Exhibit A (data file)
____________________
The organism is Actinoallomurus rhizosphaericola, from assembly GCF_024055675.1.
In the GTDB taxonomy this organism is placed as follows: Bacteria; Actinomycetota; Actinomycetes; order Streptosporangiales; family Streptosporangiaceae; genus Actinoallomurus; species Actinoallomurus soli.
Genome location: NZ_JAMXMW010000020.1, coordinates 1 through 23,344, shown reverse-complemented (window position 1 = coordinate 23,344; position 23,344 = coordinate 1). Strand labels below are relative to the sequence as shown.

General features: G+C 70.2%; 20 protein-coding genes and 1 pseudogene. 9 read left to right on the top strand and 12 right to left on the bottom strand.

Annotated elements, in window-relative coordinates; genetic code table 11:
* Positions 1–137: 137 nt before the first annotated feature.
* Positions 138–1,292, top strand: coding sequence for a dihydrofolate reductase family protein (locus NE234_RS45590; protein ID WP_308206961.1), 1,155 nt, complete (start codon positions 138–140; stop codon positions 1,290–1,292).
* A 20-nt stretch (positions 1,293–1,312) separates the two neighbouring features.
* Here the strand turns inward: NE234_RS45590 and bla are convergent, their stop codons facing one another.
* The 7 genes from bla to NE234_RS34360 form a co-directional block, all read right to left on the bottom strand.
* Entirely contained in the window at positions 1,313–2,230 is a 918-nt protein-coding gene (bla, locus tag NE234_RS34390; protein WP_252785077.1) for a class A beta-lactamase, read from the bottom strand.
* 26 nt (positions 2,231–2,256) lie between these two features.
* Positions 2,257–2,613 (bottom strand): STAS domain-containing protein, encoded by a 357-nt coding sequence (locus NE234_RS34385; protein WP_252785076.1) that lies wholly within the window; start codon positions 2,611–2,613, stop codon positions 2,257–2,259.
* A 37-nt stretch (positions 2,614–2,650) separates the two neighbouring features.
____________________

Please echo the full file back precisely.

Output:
The organism is Actinoallomurus rhizosphaericola, from assembly GCF_024055675.1.
In the GTDB taxonomy this organism is placed as follows: Bacteria; Actinomycetota; Actinomycetes; order Streptosporangiales; family Streptosporangiaceae; genus Actinoallomurus; species Actinoallomurus soli.
Genome location: NZ_JAMXMW010000020.1, coordinates 1 through 23,344, shown reverse-complemented (window position 1 = coordinate 23,344; position 23,344 = coordinate 1). Strand labels below are relative to the sequence as shown.

General features: G+C 70.2%; 20 protein-coding genes and 1 pseudogene. 9 read left to right on the top strand and 12 right to left on the bottom strand.

Annotated elements, in window-relative coordinates; genetic code table 11:
* Positions 1–137: 137 nt before the first annotated feature.
* Positions 138–1,292, top strand: coding sequence for a dihydrofolate reductase family protein (locus NE234_RS45590; protein ID WP_308206961.1), 1,155 nt, complete (start codon positions 138–140; stop codon positions 1,290–1,292).
* A 20-nt stretch (positions 1,293–1,312) separates the two neighbouring features.
* Here the strand turns inward: NE234_RS45590 and bla are convergent, their stop codons facing one another.
* The 7 genes from bla to NE234_RS34360 form a co-directional block, all read right to left on the bottom strand.
* Entirely contained in the window at positions 1,313–2,230 is a 918-nt protein-coding gene (bla, locus tag NE234_RS34390; protein WP_252785077.1) for a class A beta-lactamase, read from the bottom strand.
* 26 nt (positions 2,231–2,256) lie between these two features.
* Positions 2,257–2,613 (bottom strand): STAS domain-containing protein, encoded by a 357-nt coding sequence (locus NE234_RS34385; protein WP_252785076.1) that lies wholly within the window; start codon positions 2,611–2,613, stop codon positions 2,257–2,259.
* A 37-nt stretch (positions 2,614–2,650) separates the two neighbouring features.